The Peace of God it is no peace  but strife close in the sod. 
Yet let us pray for but one thing the marvelous peace of God.  

It was several years ago when I moved into a small house in west Olympia Washington.  The back yard was a long stretch of garden that was unkept.  The apple trees needed pruning, the irises were so close together they couldn’t bloom, the roses were scraggily.  At the far end of the yard, were these enormous mounds of brown vines the size of a small hut.   They were so big that they looked like little dwelling places.  Seriously so big that if they were open inside, I could have stood upright inside them.  That big. 

On closer examination, they turned out to be enormous bunches of thick brown vines.  A master gardener friend identified them as grape vines.  Grapes that had gone wild.  The vines had grown in on themselves.    They had not been cultivated.  They were strangling themselves for being too close.   The gardener’s advice?  Cut them back to nothing.  

Two summers later, they bore tiny little green grapes.  I could hardly wait to try them.  It is then that I understood the full import of Isaiah’s passage this morning:  how sour these grapes were!   My face puckered as I tried to swallow them down: they set my teeth on edge.  

Speaking of teeth on edge—
    The Gospel today sets me on edge!  The last thing we need right now is more division Jesus.    We live in a divided culture.  We can’t even talk about simple things anymore like the weather for we may end up arguing over climate change. We can’t talk history of our country for we might  not agree about what history we follow.    We are like those mounds of grape vines in my backyard—  unkept and choking out potential growth,  growing in on themselves yielding wild sour  grapes only when chopped back.   What are we to do about this divisiveness this rancor and hostility we live with?   That is the question we wrestle with in our larger culture as our narrative of our country is alarmingly divided.   I have no answers for this beloved—I simply am aware that there is growing division.    And I wonder:  is division always bad? 

    So often unity can cost us authenticity.  
A colleague of mine tells a story about leaving the Roman church to become Episcopal.  She was so excited to find the Episcopal church which felt like a better fit for her.  She was excited to share her news with her mother.  Upon telling her mom her news of leaving the Roman church, Paula’s mother said, “You are no longer my daughter.   It was quite devastating.  My colleague friend lost her mother But did what was right for her soul.   I think that’s what Jesus is talking about today—those times when we might lose ourselves for the sake of family unity or even friendship.     Jesus is making a strong argument today that we are invited into being authentic to who we are truly are.  REAL.  TRUE.  GENUINE.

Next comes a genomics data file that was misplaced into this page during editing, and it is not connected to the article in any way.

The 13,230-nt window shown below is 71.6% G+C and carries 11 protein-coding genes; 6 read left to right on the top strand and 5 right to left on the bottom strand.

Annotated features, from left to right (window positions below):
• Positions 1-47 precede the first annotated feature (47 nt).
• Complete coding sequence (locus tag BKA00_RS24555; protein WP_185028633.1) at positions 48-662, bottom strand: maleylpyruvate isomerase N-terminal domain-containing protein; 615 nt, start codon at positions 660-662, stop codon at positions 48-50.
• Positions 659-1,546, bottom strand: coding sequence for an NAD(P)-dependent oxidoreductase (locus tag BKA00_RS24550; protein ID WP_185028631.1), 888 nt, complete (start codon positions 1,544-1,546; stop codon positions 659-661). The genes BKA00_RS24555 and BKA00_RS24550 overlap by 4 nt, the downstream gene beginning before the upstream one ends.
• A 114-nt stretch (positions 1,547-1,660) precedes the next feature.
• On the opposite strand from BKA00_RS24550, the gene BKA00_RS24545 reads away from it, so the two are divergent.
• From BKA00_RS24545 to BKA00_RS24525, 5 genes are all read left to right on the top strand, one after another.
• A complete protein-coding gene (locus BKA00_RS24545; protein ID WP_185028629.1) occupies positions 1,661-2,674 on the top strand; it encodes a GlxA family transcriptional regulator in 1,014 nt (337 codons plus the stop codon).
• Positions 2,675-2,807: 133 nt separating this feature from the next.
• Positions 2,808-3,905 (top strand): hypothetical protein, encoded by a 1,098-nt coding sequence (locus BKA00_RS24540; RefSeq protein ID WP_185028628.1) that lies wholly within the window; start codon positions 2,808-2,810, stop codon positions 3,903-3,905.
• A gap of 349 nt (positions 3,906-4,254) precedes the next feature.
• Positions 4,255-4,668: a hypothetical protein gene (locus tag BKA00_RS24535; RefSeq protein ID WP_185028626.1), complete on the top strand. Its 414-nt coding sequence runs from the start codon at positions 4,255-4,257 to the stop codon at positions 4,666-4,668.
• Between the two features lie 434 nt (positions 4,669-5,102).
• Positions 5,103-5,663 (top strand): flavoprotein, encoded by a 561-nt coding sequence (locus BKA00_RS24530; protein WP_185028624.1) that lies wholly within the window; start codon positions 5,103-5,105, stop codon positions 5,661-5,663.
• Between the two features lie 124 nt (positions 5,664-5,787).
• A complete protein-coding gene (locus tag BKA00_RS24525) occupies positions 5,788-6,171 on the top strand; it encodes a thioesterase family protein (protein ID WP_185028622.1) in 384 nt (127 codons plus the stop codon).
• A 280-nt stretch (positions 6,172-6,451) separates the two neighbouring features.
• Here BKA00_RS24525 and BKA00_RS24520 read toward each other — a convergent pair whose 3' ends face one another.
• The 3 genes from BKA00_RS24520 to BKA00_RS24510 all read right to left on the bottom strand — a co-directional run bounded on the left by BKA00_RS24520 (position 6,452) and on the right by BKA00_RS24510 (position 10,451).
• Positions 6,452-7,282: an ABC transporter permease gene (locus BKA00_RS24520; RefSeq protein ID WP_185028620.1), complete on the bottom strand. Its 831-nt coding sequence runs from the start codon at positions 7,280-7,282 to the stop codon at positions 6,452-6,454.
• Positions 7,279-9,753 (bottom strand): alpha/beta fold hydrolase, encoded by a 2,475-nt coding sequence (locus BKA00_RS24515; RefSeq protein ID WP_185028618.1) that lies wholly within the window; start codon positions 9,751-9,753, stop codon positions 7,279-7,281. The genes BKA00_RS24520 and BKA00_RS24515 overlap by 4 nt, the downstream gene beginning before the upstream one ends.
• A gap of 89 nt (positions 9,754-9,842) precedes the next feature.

When we are true to who we are, it can cost us relationships even family relationships.  

But this is what it means to be a baptized person.  To live into the fullest stature of Christ means we will suffer.  There are moments when our choosing to live by the Covenant of our baptism is onerous.   I wonder how many of us have had our baptism put on the line in our lives and made a choice that cost us something but our integrity who we are deep in our souls remained intact.   

It is in those moments when our teeth are set on edge that we come to live this gospel we come to know the Peace of Christ that is no peace.   The spouse that walks away from their abusive marriage, the young adult brave enough to come out to their family about being LGBTQ in spite of judgement or strongly held religious beliefs.    The middle school kid brave enough to stand up to their clique of friends and dissent.  The male coworker who won’t laugh and indulge in racist jokes from the boss. The peace of Christ that is no peace. 

Doing the work of the Gospel means that we will draw emotional heat and it will divide us.   People will not agree with what we are doing to be good news in the world.   Desmond Tutu once wrote “There comes a point where we need to stop just pulling people out of the river. We need to go upstream and find out why they're falling in

Choosing to do this action of going up river goes against everything our culture teaches us.  But doing the work of the Gospel means that we will ask WHY things are the way they are! Asking why is a powerful question.      Ask any parent of a toddler who incessantly asks WHY.  As I once remarked to a 5 year old Bella who kept asking Why to everything:   Are you Buddha?   How am I supposed to know?  

Today’s Gospel is sour grapes.  It sets our teeth on edge.   It leaves us with more questions than answers.    Thanks be to God we are a church that loves the questions.  Jesus seems to love the questions as well. 

Kevin Rye, a fellow Christ follower recently wrote, 

In the Gospels,  Jesus is asked 187 questions.  He answers  (maybe) 8 of them.  
He himself asks 307. 

Maybe faith isn’t about certainty, but learning to ask and sit in the complexity of good questions.  

Today’s gospel is intense theology that raises more questions than it answers.   I want to invite you beloved to sit in the complexity of division—division that sows discord, division that allows for our own integrity to flourish, division that separates us from perhaps unhealthy family relationships but restores our well being.   Not all division is harmful.  Not all unity is good.    We sit in the complexity of our human existence which sometimes doesn’t feel very peaceful or tranquil.  

The peace of Christ that is no peace will set our teeth on edge at times 

But it may just restore our soul.  


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